Nor have I, but we've argued numerous times that silence != approval when Dems try to say "Why aren't you speaking out against X?"

The vast majority of the screaming from the Purity Camp has been of the "I'm just gonna stay home then!" variety. With regard to Brown, that's a pretty laughable threat coming from a Purity Camper in Alabama and so they say nothing at all.

And, just a hunch, there's probably not a ton of Republican Purity Campers in MA.

Posted by: Yu-Ain Gonnano at January 21, 2010 12:28 PM

Heh. All too true Yag. And I'll not go any further down the rat hole whilst splitting hairs concerning denouncing, denouncers who fail to denounce and those who do [not] cheer them on...

"And, just a hunch, there's probably not a ton of Republican Purity Campers in MA."
I reel, then right myself and acknowledge your coup de grâce. MEDIC!

I suppose we'll see if the lesser of two weevils philosophy is adopted this July -if not earlier- through November, and two years hence. Or if the RINO-blasters return, in force, come the post-primaries, general election, campaign season.

As a side note, it does seem as though the general mood of the electorate might have an impact on, not only policy, but party process wrt candidate selection and backing. A plus IMHO.

Posted by: bthun at January 21, 2010 12:53 PM

Make that an impact on all, with the exception of, apparently, the damn the torpedoes leadership.

Posted by: bthun at January 21, 2010 12:56 PM

lesser of two weevils

Or perhaps lesser of two Weebles (their positions wobble but they don't fall down*).


*OMG, I've handed Cass ammunition! [cue dramatic chord and pensive voice] What have I done!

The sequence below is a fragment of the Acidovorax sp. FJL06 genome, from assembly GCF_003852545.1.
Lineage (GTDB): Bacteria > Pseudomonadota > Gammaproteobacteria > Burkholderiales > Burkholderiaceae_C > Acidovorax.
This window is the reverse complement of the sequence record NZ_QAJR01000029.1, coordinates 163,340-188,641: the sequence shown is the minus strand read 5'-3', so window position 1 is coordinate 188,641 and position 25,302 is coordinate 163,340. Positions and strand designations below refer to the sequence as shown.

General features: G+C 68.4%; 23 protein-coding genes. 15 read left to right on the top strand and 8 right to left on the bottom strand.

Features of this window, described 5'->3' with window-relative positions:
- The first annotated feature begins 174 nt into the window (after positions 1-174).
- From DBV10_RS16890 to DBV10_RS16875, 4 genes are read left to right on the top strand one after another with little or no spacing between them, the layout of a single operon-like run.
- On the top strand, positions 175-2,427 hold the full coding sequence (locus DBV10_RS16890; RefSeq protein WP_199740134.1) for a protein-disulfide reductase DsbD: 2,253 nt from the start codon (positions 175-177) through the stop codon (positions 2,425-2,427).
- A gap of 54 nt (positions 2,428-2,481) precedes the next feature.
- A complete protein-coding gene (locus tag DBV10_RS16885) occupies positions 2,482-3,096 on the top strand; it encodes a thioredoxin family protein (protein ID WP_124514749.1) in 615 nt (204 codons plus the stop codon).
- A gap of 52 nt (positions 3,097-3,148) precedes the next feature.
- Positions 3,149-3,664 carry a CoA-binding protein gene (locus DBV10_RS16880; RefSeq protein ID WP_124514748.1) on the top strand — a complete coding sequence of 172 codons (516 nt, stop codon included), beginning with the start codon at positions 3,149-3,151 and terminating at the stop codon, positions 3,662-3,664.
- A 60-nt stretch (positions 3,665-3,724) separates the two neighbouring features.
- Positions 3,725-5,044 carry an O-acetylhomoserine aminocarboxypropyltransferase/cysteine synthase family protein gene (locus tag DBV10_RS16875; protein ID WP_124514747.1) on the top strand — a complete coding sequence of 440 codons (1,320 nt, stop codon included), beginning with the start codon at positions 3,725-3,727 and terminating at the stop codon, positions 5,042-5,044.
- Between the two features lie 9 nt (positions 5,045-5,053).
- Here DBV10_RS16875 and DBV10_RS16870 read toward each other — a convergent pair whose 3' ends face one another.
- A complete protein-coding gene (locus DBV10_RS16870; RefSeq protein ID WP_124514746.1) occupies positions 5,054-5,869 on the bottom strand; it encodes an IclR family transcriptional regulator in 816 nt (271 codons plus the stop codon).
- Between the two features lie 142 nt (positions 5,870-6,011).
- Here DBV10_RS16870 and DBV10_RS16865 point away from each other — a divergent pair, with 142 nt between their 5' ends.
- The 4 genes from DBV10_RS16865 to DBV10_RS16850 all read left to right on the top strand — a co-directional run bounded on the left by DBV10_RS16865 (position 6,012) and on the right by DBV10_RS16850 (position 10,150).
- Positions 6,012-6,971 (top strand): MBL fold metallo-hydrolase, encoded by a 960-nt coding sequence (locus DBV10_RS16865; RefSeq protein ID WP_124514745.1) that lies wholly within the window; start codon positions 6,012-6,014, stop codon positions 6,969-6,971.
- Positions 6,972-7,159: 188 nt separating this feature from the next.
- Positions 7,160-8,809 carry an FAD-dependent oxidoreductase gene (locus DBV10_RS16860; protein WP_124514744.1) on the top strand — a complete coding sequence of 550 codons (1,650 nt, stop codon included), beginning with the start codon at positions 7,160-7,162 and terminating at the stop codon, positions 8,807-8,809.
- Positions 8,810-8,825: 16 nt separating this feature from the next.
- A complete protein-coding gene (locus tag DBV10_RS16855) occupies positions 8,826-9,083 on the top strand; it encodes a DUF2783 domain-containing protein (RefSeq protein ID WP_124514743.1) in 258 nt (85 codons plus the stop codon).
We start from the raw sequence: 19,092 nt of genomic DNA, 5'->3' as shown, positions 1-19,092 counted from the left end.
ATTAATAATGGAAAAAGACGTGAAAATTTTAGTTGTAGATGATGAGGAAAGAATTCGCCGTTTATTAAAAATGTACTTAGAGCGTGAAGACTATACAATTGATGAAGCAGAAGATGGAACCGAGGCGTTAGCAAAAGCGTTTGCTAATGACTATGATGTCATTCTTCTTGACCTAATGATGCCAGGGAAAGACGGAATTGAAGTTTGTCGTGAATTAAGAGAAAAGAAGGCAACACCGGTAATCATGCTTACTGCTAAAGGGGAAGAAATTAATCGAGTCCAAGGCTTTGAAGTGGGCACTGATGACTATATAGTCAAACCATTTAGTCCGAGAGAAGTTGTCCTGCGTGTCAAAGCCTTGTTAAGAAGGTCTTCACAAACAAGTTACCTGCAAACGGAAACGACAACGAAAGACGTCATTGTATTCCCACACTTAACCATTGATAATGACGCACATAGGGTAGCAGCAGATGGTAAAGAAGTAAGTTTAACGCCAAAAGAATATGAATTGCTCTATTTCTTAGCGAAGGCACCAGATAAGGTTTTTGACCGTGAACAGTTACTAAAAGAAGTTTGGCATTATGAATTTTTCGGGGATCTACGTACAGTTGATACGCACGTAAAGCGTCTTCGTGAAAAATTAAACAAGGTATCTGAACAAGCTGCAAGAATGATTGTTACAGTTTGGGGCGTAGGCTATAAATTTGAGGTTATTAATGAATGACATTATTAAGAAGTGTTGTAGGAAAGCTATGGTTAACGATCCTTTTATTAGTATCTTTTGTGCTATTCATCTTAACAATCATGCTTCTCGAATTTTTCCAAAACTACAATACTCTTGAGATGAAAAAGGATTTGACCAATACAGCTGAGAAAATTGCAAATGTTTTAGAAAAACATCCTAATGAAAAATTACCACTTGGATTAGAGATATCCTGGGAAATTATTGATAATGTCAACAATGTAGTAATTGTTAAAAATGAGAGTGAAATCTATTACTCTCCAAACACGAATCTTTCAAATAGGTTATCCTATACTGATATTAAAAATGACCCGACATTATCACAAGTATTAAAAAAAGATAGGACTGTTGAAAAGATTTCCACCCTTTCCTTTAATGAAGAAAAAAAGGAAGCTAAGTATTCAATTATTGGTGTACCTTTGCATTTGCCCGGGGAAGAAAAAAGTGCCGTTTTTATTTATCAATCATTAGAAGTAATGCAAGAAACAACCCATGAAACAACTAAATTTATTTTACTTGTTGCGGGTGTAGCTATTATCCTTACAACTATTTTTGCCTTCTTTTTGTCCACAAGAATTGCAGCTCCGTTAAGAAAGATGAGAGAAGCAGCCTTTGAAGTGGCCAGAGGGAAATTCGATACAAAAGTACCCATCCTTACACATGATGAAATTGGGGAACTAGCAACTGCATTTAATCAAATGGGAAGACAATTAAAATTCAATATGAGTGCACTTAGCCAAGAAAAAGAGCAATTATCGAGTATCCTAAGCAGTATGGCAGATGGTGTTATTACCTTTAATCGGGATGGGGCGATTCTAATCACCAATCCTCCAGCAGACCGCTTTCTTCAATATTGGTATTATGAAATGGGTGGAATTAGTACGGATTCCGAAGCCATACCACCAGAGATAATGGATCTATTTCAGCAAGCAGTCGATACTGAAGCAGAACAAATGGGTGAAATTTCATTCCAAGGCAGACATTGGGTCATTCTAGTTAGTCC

Posted by: Yu-Ain Gonnano at January 21, 2010 01:06 PM

I have to say that the level of discourse around here is right enjoyable.

*checks watch, heck it's five o'clock somewhere*
*lifts gooseneck towards hostess and attending villains*

A Salute to civility! Even when it's strained, eh what say Mullah Omar Muhammed Abdullah bin Sadr, Ahab? =;^]

Cheers.

Posted by: bthun at January 21, 2010 01:35 PM

OMG, I've handed Cass ammunition!

Never give a woman ammunition, Yu-Ain :p

Posted by: Cassandra at January 21, 2010 01:50 PM

The Truthiness Tables!!! They never lie!

Posted by: Mizz Cricket at January 21, 2010 02:04 PM

Now that I stop to consider

"Or perhaps lesser of two Weebles (their positions wobble but they don't fall down*)."
I'm reminded of an astute observation made by someone recently that goes something like this:
"That is, if I think A is best and my wife thinks B is best yet she has the superior argument I can fully make the decision to do B and still be "wearing the pants" because *I* now believe B to be the better choice.

It has to do with accepting responsibility and ownership for your decisions and not pawning them off and/or blaming someone else. "It's not *my* fault, *she's* the one who wanted to do B" is a cowards answer. The correct answer is "You're damn right we did B, it was a better choice than A"."

Yep, a wise fellow knows when to weeble. =;^]